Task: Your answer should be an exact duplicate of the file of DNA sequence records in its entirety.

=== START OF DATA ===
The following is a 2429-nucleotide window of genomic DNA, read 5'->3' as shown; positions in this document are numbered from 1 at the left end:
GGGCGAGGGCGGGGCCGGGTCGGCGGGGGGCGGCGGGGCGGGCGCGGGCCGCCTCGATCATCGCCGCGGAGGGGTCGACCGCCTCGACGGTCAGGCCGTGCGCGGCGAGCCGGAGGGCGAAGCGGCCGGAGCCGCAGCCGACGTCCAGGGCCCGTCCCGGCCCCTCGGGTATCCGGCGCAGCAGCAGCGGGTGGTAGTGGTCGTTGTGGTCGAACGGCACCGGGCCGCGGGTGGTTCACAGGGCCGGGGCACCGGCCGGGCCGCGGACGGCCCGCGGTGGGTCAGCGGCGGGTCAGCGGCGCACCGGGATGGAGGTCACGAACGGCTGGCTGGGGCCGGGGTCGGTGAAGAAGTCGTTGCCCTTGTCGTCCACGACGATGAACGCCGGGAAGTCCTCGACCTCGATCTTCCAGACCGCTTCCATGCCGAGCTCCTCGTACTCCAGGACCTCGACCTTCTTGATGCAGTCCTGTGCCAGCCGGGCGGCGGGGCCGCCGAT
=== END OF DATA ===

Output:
The following is a 2429-nucleotide window of genomic DNA, read 5'->3' as shown; positions in this document are numbered from 1 at the left end:
GGGCGAGGGCGGGGCCGGGTCGGCGGGGGGCGGCGGGGCGGGCGCGGGCCGCCTCGATCATCGCCGCGGAGGGGTCGACCGCCTCGACGGTCAGGCCGTGCGCGGCGAGCCGGAGGGCGAAGCGGCCGGAGCCGCAGCCGACGTCCAGGGCCCGTCCCGGCCCCTCGGGTATCCGGCGCAGCAGCAGCGGGTGGTAGTGGTCGTTGTGGTCGAACGGCACCGGGCCGCGGGTGGTTCACAGGGCCGGGGCACCGGCCGGGCCGCGGACGGCCCGCGGTGGGTCAGCGGCGGGTCAGCGGCGCACCGGGATGGAGGTCACGAACGGCTGGCTGGGGCCGGGGTCGGTGAAGAAGTCGTTGCCCTTGTCGTCCACGACGATGAACGCCGGGAAGTCCTCGACCTCGATCTTCCAGACCGCTTCCATGCCGAGCTCCTCGTACTCCAGGACCTCGACCTTCTTGATGCAGTCCTGTGCCAGCCGGGCGGCGGGGCCGCCGAT